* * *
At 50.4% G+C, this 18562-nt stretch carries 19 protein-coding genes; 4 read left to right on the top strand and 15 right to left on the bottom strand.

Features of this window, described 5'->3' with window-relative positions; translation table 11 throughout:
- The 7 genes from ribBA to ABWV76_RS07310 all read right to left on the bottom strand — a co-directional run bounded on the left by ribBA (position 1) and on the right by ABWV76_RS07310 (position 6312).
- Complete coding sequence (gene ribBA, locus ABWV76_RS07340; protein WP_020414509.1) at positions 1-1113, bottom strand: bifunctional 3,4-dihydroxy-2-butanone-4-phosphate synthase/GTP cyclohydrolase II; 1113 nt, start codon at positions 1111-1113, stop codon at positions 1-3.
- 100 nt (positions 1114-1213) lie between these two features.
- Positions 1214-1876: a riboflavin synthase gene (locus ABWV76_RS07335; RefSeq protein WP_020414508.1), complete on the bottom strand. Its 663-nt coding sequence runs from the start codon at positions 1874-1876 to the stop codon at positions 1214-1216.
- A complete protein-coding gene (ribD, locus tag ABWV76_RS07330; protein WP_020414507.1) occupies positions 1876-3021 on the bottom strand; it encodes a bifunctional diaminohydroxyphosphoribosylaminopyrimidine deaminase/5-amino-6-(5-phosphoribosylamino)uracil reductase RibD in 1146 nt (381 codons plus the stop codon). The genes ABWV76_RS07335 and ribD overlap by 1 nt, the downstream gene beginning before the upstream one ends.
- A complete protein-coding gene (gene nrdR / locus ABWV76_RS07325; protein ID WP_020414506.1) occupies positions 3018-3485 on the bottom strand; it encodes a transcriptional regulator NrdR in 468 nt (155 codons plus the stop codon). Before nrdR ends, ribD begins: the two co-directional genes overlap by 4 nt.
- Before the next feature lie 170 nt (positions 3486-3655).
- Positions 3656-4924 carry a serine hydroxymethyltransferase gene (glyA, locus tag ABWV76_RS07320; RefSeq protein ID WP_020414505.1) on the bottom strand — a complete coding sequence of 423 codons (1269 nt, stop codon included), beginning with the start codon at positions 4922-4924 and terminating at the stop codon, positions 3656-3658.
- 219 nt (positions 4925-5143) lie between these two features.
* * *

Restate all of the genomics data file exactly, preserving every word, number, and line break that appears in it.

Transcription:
At 50.4% G+C, this 18562-nt stretch carries 19 protein-coding genes; 4 read left to right on the top strand and 15 right to left on the bottom strand.

Features of this window, described 5'->3' with window-relative positions; translation table 11 throughout:
- The 7 genes from ribBA to ABWV76_RS07310 all read right to left on the bottom strand — a co-directional run bounded on the left by ribBA (position 1) and on the right by ABWV76_RS07310 (position 6312).
- Complete coding sequence (gene ribBA, locus ABWV76_RS07340; protein WP_020414509.1) at positions 1-1113, bottom strand: bifunctional 3,4-dihydroxy-2-butanone-4-phosphate synthase/GTP cyclohydrolase II; 1113 nt, start codon at positions 1111-1113, stop codon at positions 1-3.
- 100 nt (positions 1114-1213) lie between these two features.
- Positions 1214-1876: a riboflavin synthase gene (locus ABWV76_RS07335; RefSeq protein WP_020414508.1), complete on the bottom strand. Its 663-nt coding sequence runs from the start codon at positions 1874-1876 to the stop codon at positions 1214-1216.
- A complete protein-coding gene (ribD, locus tag ABWV76_RS07330; protein WP_020414507.1) occupies positions 1876-3021 on the bottom strand; it encodes a bifunctional diaminohydroxyphosphoribosylaminopyrimidine deaminase/5-amino-6-(5-phosphoribosylamino)uracil reductase RibD in 1146 nt (381 codons plus the stop codon). The genes ABWV76_RS07335 and ribD overlap by 1 nt, the downstream gene beginning before the upstream one ends.
- A complete protein-coding gene (gene nrdR / locus ABWV76_RS07325; protein ID WP_020414506.1) occupies positions 3018-3485 on the bottom strand; it encodes a transcriptional regulator NrdR in 468 nt (155 codons plus the stop codon). Before nrdR ends, ribD begins: the two co-directional genes overlap by 4 nt.
- Before the next feature lie 170 nt (positions 3486-3655).
- Positions 3656-4924 carry a serine hydroxymethyltransferase gene (glyA, locus tag ABWV76_RS07320; RefSeq protein ID WP_020414505.1) on the bottom strand — a complete coding sequence of 423 codons (1269 nt, stop codon included), beginning with the start codon at positions 4922-4924 and terminating at the stop codon, positions 3656-3658.
- 219 nt (positions 4925-5143) lie between these two features.